Credit reporting in Australia is about to switch to positive credit reporting – but what does that actually mean? Here’s a quick recap.
The Australian Government has proposed a change. Comprehensive Credit Reporting (CCR) from 1 July 2018 is mandated.
What credit reporting means for you
Let’s take a brief look at credit reporting. Assessments of potential borrowing capacity include looking at any negative spots recorded on your credit history. Today your credit history includes:
- all credit enquiries (applications that you made for consumer credit and credit contracts), and
- negative information. Negative information is:
- significantly overdue accounts including defaults and serious credit infringements, and
- public record information.
How the proposed switch protects your credit history
The proposed change means that additional information. E.g including account opening dates, credit limits and up to 24 months repayment history, will be supplied to our credit reporting bodies for all open consumer credit accounts.
It is important to know that from April 2018. We will record your comprehensive credit information. This is in order to comply with the changed legislation and report this to the credit reporting bodies from 1 July 2018.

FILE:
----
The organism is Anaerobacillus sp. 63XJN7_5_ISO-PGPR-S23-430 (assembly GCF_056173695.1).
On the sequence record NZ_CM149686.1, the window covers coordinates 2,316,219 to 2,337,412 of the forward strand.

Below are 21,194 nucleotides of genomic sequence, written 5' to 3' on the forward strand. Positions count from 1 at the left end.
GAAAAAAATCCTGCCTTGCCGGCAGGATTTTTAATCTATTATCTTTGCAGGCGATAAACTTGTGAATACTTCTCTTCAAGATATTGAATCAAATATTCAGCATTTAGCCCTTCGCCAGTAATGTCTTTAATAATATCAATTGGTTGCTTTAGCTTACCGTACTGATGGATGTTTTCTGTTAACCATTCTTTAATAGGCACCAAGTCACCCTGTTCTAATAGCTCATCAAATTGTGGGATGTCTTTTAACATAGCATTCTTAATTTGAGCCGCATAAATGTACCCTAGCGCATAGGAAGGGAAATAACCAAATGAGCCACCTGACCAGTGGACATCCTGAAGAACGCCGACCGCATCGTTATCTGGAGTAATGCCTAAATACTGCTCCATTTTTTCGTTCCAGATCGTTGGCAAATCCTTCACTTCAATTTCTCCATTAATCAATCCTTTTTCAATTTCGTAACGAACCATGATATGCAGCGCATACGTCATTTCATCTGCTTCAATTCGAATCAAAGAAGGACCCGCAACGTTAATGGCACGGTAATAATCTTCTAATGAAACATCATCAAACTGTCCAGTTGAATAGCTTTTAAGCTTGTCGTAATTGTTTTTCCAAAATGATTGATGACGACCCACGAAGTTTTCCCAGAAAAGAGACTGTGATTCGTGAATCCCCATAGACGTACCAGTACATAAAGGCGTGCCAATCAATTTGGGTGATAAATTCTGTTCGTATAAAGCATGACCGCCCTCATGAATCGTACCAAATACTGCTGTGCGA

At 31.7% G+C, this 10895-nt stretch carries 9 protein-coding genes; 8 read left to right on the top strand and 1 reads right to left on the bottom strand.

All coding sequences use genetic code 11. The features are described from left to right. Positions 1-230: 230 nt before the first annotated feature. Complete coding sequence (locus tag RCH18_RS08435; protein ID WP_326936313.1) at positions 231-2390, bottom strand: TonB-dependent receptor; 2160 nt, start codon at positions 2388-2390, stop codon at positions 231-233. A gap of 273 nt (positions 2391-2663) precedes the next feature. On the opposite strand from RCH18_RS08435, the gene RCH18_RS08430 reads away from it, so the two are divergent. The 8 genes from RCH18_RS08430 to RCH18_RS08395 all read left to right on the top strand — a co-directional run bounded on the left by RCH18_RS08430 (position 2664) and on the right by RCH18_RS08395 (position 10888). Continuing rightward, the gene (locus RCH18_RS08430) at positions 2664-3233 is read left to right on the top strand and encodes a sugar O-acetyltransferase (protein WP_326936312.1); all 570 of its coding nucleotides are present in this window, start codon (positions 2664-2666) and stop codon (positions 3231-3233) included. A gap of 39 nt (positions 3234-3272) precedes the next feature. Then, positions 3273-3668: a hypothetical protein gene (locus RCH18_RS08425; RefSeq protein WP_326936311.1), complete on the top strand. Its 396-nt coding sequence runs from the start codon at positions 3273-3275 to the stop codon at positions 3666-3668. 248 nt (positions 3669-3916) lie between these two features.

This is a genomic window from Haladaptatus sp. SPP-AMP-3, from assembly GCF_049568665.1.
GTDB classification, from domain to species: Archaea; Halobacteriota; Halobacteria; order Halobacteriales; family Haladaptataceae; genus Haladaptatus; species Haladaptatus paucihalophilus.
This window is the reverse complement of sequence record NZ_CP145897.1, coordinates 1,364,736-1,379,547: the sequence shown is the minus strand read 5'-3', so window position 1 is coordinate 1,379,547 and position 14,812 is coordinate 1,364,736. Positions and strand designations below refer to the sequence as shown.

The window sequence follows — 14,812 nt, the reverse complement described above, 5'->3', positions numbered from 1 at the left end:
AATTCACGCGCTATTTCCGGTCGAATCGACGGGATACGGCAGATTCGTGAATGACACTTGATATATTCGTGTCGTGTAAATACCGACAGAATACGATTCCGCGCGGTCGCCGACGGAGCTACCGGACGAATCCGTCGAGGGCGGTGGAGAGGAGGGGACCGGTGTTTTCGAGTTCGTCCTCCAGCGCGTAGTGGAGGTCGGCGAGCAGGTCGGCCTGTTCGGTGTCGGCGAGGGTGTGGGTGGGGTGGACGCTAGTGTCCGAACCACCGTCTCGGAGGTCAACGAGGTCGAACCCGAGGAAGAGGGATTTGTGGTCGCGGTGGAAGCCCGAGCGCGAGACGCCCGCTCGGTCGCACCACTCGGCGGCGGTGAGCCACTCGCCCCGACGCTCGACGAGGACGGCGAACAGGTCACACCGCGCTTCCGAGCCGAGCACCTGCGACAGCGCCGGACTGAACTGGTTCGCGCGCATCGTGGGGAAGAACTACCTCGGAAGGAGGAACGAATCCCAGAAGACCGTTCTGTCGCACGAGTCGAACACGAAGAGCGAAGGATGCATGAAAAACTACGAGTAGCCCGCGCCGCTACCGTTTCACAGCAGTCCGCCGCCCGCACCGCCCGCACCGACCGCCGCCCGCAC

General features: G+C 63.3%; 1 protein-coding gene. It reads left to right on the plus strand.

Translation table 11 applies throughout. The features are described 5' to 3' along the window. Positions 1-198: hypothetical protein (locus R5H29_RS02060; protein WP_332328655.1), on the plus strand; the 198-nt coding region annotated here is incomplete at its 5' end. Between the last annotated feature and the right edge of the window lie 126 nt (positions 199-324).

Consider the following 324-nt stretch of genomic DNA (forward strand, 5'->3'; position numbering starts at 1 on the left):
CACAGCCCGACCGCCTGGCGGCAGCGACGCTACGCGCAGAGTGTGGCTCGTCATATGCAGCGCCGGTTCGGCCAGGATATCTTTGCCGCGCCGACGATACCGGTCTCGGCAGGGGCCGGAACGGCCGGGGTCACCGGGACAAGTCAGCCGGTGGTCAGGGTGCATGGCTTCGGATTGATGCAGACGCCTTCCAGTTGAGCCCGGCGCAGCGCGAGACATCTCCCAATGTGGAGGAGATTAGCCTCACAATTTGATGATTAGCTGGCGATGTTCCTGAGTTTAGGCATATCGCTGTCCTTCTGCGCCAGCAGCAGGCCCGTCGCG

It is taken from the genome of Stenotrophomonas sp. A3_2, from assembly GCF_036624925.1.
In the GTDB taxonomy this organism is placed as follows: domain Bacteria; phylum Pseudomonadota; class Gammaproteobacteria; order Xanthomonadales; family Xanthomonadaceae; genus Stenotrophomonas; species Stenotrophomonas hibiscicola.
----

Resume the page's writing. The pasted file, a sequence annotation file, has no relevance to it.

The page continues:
Australia switching to CCR has brought our credit reporting system in line with many other countries. And a positive credit rating gives you great leverage when looking for a loan of any type.
While some may raise concerns over the increased amount of personal financial information being given. The benefits of positive reporting outweigh the negligible potential drawbacks of this information disclosure. And it won’t take as long, to establish a positive credit rating. It will make it easier for you to show that you have managed your finances well.
How this benefits you
We all know that paying out bills on time reflects who we are. Now this great effort is rewarded by appearing favourably on your credit report.
Take the hassle out of remembering to pay bills on time. A missed payment on its own will not significantly affect your score. Also budget planning is worthwhile. E.g. put aside money and set up automatic payments for your bills.
And if your credit history is short. The more information in your file will prove your credit-worthiness.